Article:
When it comes to Broadway, most of my experiences were with the more satirical plays. When it wasn’t rehashing quotes from Monty Python and the Holy Grail, Spam-a-lot consisted of a lot of jabs at traditional Andrew Lloyd Weber, likewise while Avenue Q was not directly a satire, it was definitely a send-up of the coming of age story that often plagues the theater. Now, that I think of it, the only real traditional one I saw was Spring Awakening during Pratt’s 2007 orientation and I have a strong feeling that it was one of those love-it or hate-it kind of things (with my feelings leaning more towards the latter than the former).
So when my Pratt friend April wanted to watch The Lion King on Broadway, I was definitely excited due to the fact that I’ve been watching that DivX file of the Disney film on my Desktop for quite a few months (If that thing wasn’t in the wretched Disney Vault for so long, I’d probably even have the DVD of it) but I didn’t feel like it could outdo the film, not at all, especially given all the limitations of the Broadway format. Looking back however, I feel like the limitations were what made the Broadway adaptation so successful, they had to compensate with extra creative muscle, but I’ll get more into that later.
I got the tickets for the thing about a month and a half in advance and decided to come in at around 1 PM or so to have some time to hang out before the 8 PM show. This involved a run over to some of my favorite places, including familiar spots like Forbidden Planet and what would have been the Virgin Megastore (totally closed down), followed by some Bubble Tea at Saint Alp’s by Astor Place and then a stroll through the delightfully bizarre but all too brief Toy Tokyo.
On the way there, I passed by 99 Miles to Philly, which was a restaurant I’ve always wanted to visit ever since I read a post about it on Philly based animator Bryan Brinkman’s Twitter. Consequently, I wound up eating there for lunch and I can safely say that my “Steak wit Wiz” was definitely on par with the sandwich I’ve had in Philly and it was miles ahead of my own cheese steaks I’d make at home. I think I’ll heat up the cheese whiz a bit more and get even thinner steaks for my consequent attempts. The place was a good deal though, for ten bucks they gave you a sickly foot long greasy cheese steak with some waffle fries and a coke, for a non-chain in New York City, this is a pretty good deal.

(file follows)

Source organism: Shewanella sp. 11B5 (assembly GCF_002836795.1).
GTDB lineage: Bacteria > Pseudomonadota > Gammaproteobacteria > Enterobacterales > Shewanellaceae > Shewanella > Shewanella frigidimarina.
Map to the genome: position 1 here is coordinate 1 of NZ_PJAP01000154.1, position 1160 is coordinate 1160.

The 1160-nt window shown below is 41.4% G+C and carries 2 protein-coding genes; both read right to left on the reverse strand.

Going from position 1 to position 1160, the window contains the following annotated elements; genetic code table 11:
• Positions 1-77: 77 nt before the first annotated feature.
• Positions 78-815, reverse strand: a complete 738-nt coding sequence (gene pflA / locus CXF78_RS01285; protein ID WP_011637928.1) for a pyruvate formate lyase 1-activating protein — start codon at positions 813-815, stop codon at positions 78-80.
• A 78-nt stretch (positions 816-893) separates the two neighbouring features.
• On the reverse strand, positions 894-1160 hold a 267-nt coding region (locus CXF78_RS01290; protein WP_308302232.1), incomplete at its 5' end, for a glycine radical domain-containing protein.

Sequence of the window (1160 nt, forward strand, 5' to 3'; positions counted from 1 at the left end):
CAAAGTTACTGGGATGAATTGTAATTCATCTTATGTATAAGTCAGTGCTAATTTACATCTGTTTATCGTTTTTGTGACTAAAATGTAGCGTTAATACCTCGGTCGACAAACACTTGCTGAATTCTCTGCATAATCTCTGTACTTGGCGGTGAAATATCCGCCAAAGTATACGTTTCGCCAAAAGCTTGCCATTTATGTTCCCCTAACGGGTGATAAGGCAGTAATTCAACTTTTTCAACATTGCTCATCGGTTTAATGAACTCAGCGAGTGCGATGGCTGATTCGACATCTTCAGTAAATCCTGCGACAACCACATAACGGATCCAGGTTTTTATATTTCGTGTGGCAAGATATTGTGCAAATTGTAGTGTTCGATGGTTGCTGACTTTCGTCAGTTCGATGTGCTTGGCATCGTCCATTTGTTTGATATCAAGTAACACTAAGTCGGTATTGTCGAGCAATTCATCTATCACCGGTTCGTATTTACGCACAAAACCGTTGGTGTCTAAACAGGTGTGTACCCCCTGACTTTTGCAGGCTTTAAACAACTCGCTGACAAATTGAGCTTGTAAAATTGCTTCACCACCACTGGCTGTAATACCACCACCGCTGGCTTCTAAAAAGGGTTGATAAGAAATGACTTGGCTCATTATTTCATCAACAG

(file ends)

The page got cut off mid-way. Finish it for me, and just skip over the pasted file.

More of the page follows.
Factor in some hanging out in Times Square and a relatively fancy pizza place and it was time for the 8 o’clock showing of Lion King. My initial impressions of the theater were incredibly favorable. They had some of the fancy African wood costumes behind the glass and a few fairly extensive gift shops throughout. Seeing all the merchandise, I should have been disgusted but for some reason I was impressed by the amount of detail and attention they put towards the effort, I could totally understand how the show had legs on Las Vegas whereas efforts like Avenue Q could only strive in New York City.
Our cheaper $60 tickets were literally against the wall in the highest mezzanine so we got a pretty decent view of the crowd going there. I was surprised that only about half the crowd consisted of families, while the rest were just Average Joes and middle-aged tourists going in to take a show. This could be because I was seeing it on a Thursday night and that is less than ideal for most families, especially ones with young children to see it, but I’d like to tell myself its because The Lion King is as synonymous with Broadway as Phantom of the Opera.
Watching Lion King on Broadway was an incredibly nostalgic experience for me, often I’d get chills down my spine, not too different from the chills I got when I first saw WALL-E, from something being so perfect its depressing and from it hitting an emotional chord with me. Especially when this was paired with a room full of people cheering and clapping incredibly loudly at every joke, punch line and dance sequence. Its weird, it was almost comforting to be around so many people that were that taken into the show.
While I’m pretty sure much of the praise for the show has already been said and much better than I possibly could write about it over the past 11 years of its run, I was completely taken away from the imagery, especially the dancers which would represent things as direct as giraffes and elephants, all the way to the more abstract such as blades of grass. The show kept things classy, even by Disney standards and the African art direction never came off as forced as it seemed in the commercials for the play. A lot of the more difficult sequences were pulled off in silhouette or with shadow puppets, while some of the characters were controlled by Avenue Q style puppetry with other objects being portrayed with kites and streamers, further making the play feel like some weird African themed Kabuki theater of sorts.
I was particularly impressed with the set for the show, which was rigged full of steam powered jets and was fully movable with trap doors and a lot of the pieces being on wheels. Absolutely every scene from the Disney movie was pulled off on the set, from the stampede all the way over to the climatic fight sequence off the cliff of Pride Rock. It was all a visual overload of sorts and I feel it goes without saying that the music was incredibly strong as well, like even topping the phenomenal score from Elton John and Hans Zimmer for the feature film.
When it ended the entire packed theater gave the thing a standing ovation, which is something I’ve never seen for a Broadway play. My only real complaint with the thing was that I haven’t seen it earlier, particularly when the thing was new to Broadway. Had I known I’d like the thing this much, I would have put the thing a lot higher on my priorities list.
…and no, I have not sold out to the Disney corporation…but I totally would...